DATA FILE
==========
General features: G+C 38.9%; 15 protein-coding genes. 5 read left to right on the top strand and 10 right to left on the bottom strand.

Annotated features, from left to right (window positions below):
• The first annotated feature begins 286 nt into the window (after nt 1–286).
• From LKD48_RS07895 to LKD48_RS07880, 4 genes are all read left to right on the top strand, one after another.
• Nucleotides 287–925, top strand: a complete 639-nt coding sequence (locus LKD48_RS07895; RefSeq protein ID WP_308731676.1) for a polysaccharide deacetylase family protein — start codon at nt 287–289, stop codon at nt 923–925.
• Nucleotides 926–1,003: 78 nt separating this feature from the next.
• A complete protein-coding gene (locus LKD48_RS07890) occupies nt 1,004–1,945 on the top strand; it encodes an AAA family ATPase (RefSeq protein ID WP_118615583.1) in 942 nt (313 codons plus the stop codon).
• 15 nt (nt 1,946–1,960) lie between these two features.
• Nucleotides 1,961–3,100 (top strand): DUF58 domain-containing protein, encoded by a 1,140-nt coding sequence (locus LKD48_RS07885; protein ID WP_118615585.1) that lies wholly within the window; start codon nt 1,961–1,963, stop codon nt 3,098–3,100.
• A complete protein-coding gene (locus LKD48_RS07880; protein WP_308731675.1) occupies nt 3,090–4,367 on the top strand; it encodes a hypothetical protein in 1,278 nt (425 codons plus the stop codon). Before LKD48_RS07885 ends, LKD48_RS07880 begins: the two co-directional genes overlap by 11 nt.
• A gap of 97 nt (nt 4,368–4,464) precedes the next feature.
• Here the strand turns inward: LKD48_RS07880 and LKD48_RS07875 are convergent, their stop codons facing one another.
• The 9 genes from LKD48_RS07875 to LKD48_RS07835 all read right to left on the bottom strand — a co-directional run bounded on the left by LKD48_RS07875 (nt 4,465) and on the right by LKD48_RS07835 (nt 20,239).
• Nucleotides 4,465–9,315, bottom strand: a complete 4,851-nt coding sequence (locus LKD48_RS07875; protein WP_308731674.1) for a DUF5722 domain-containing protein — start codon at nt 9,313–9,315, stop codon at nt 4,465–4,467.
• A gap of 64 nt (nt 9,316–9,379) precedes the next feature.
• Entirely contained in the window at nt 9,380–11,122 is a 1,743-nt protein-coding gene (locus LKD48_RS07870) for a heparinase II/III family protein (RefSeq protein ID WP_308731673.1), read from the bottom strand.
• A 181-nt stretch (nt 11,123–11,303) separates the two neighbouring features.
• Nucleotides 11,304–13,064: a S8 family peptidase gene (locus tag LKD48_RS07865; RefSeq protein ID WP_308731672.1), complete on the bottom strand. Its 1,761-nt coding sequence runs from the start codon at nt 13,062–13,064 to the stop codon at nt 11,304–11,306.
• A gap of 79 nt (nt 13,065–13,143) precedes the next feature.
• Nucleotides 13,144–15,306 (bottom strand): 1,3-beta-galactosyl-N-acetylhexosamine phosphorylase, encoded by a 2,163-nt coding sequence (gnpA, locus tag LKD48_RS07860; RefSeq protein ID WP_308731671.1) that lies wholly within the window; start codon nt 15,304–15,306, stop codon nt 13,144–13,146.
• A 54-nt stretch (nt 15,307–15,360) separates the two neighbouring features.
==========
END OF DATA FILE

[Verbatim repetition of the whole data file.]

General features: G+C 38.9%; 15 protein-coding genes. 5 read left to right on the top strand and 10 right to left on the bottom strand.

Annotated features, from left to right (window positions below):
• The first annotated feature begins 286 nt into the window (after nt 1–286).
• From LKD48_RS07895 to LKD48_RS07880, 4 genes are all read left to right on the top strand, one after another.
• Nucleotides 287–925, top strand: a complete 639-nt coding sequence (locus LKD48_RS07895; RefSeq protein ID WP_308731676.1) for a polysaccharide deacetylase family protein — start codon at nt 287–289, stop codon at nt 923–925.
• Nucleotides 926–1,003: 78 nt separating this feature from the next.
• A complete protein-coding gene (locus LKD48_RS07890) occupies nt 1,004–1,945 on the top strand; it encodes an AAA family ATPase (RefSeq protein ID WP_118615583.1) in 942 nt (313 codons plus the stop codon).
• 15 nt (nt 1,946–1,960) lie between these two features.
• Nucleotides 1,961–3,100 (top strand): DUF58 domain-containing protein, encoded by a 1,140-nt coding sequence (locus LKD48_RS07885; protein ID WP_118615585.1) that lies wholly within the window; start codon nt 1,961–1,963, stop codon nt 3,098–3,100.
• A complete protein-coding gene (locus LKD48_RS07880; protein WP_308731675.1) occupies nt 3,090–4,367 on the top strand; it encodes a hypothetical protein in 1,278 nt (425 codons plus the stop codon). Before LKD48_RS07885 ends, LKD48_RS07880 begins: the two co-directional genes overlap by 11 nt.
• A gap of 97 nt (nt 4,368–4,464) precedes the next feature.
• Here the strand turns inward: LKD48_RS07880 and LKD48_RS07875 are convergent, their stop codons facing one another.
• The 9 genes from LKD48_RS07875 to LKD48_RS07835 all read right to left on the bottom strand — a co-directional run bounded on the left by LKD48_RS07875 (nt 4,465) and on the right by LKD48_RS07835 (nt 20,239).
• Nucleotides 4,465–9,315, bottom strand: a complete 4,851-nt coding sequence (locus LKD48_RS07875; protein WP_308731674.1) for a DUF5722 domain-containing protein — start codon at nt 9,313–9,315, stop codon at nt 4,465–4,467.
• A gap of 64 nt (nt 9,316–9,379) precedes the next feature.
• Entirely contained in the window at nt 9,380–11,122 is a 1,743-nt protein-coding gene (locus LKD48_RS07870) for a heparinase II/III family protein (RefSeq protein ID WP_308731673.1), read from the bottom strand.
• A 181-nt stretch (nt 11,123–11,303) separates the two neighbouring features.
• Nucleotides 11,304–13,064: a S8 family peptidase gene (locus tag LKD48_RS07865; RefSeq protein ID WP_308731672.1), complete on the bottom strand. Its 1,761-nt coding sequence runs from the start codon at nt 13,062–13,064 to the stop codon at nt 11,304–11,306.
• A gap of 79 nt (nt 13,065–13,143) precedes the next feature.
• Nucleotides 13,144–15,306 (bottom strand): 1,3-beta-galactosyl-N-acetylhexosamine phosphorylase, encoded by a 2,163-nt coding sequence (gnpA, locus tag LKD48_RS07860; RefSeq protein ID WP_308731671.1) that lies wholly within the window; start codon nt 15,304–15,306, stop codon nt 13,144–13,146.
• A 54-nt stretch (nt 15,307–15,360) separates the two neighbouring features.